LOS ANGELES - Approximately 3,020 cancers could be prevented each year if doctors were more judicious about ordering CT scans for children, according to a new study.

A CT scan is essentially a series of X-rays combined to give physicians a three-dimensional view of a patient's insides.

In order to produce clearer pictures, CT scanners use more ionizing radiation than regular X-ray machines - 100 to 500 times more, according to the authors of the new study.

As the American Cancer Society explains: "Ionizing radiation has enough energy to damage the DNA in cells, which in turn may lead to cancer. … Most scientists and regulatory agencies agree that even small doses of ionizing radiation increase cancer risk, although by a very small amount. In general, the risk of cancer from radiation exposure increases as the dose of radiation increases. Likewise, the lower the exposure is, the smaller the increase in risk. But there is no threshold below which ionizing radiation is thought to be totally safe."

Children's growing bodies are particularly sensitive to ionizing radiation.

In addition, they have more years ahead of them, giving damaged DNA more opportunity to develop into cancer.

These are some of the reasons why a team of researchers tried to calculate how many cases of cancer could be traced to CT scans performed on children - and whether that number could be reduced.

The researchers studied records of patients enrolled in several large health plans around the country to estimate the number of CTs done on children ages 15 and younger, as well as the typical dose of radiation associated with those scans.

Overall, they found that CT use has roughly doubled since the mid-1990s.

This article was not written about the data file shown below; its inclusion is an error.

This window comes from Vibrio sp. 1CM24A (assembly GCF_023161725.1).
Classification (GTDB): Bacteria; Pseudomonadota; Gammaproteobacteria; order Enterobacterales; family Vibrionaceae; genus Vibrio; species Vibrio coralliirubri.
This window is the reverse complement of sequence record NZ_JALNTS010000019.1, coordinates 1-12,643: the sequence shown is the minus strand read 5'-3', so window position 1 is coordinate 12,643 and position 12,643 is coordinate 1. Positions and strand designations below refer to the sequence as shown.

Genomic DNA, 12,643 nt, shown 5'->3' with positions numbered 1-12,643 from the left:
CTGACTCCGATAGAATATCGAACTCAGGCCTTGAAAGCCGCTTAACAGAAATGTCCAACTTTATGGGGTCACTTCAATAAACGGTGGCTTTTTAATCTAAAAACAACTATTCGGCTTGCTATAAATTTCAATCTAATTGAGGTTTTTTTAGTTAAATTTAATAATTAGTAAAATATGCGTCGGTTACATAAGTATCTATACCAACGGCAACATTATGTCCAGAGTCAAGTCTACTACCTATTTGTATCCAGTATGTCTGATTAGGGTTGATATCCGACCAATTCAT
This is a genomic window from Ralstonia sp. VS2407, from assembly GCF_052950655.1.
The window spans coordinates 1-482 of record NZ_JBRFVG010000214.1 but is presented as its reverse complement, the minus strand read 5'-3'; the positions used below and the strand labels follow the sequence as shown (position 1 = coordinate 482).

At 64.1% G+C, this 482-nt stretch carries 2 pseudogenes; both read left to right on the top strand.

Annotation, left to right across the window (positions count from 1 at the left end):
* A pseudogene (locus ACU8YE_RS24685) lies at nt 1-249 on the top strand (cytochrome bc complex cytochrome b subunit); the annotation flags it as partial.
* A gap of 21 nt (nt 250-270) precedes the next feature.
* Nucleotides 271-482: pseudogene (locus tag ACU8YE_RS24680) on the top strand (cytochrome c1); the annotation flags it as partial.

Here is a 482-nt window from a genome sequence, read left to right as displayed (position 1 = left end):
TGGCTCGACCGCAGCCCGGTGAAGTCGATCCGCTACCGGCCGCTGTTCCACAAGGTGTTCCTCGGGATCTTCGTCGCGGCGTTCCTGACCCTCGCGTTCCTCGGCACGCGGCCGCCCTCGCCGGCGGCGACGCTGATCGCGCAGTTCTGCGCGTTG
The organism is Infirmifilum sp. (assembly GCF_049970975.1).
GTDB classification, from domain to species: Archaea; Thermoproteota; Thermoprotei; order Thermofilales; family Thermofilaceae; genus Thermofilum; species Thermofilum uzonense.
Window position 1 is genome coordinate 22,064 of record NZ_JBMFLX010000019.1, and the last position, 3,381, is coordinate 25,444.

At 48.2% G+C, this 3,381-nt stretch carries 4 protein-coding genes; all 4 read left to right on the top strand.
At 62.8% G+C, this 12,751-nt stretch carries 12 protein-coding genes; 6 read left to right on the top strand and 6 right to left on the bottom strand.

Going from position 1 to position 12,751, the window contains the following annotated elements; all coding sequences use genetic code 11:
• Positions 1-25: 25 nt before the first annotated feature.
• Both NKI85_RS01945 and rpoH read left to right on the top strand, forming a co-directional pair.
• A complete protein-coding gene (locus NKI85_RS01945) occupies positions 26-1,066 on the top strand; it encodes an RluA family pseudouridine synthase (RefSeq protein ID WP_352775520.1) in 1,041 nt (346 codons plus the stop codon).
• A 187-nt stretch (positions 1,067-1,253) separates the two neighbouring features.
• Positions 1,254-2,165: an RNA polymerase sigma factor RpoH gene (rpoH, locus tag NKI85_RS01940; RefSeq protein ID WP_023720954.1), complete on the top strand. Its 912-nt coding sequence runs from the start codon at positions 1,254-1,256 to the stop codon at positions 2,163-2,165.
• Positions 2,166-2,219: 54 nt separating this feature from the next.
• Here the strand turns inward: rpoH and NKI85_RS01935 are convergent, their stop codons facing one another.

The biggest jump was in CT scans of the abdomen and pelvis in kids between the ages of 5 and 14, although scans of the chest, spine and head also increased.

Extrapolating their data to the entire country, the researchers estimated that 4.25 million CT scans are performed on children each year, and those scans will result in 4,870 cancers down the line. In girls, about two-thirds of those cancers would be cases of leukemia or tumors in the breast, thyroid or lung. In boys, about half would be cases of leukemia or cancers of the brain, lung and colon.

Previous studies have estimated that one-third of CT scans in children are medically unnecessary, and if these scans were not done, the number of future cancers would be reduced by one-third, the researchers reported. In addition, if the 25 percent of scans that used the highest doses of radiation had instead used a more typical amount of radiation (based on the age of the patient and the organ being studied), the number of cancers would fall by 43 percent.

Implementing both changes would result in a 62 percent drop in future cases of radiation-induced cancers, from 4,870 to 1,850 per year.

The results were published online Monday in JAMA Pediatrics. The study authors emphasized that children who need CTs should still get them.

"From a patient's perspective, the benefits of a medically necessary CT scan far exceed the small increase in radiation-induced cancer risk," they wrote. But they also cited two previous studies that estimated that one-third of CT scans done on children were medically unnecessary.

They also noted that safer imaging techniques, such as ultrasound, could be tried before patients were exposed to the ionizing radiation in CT scans.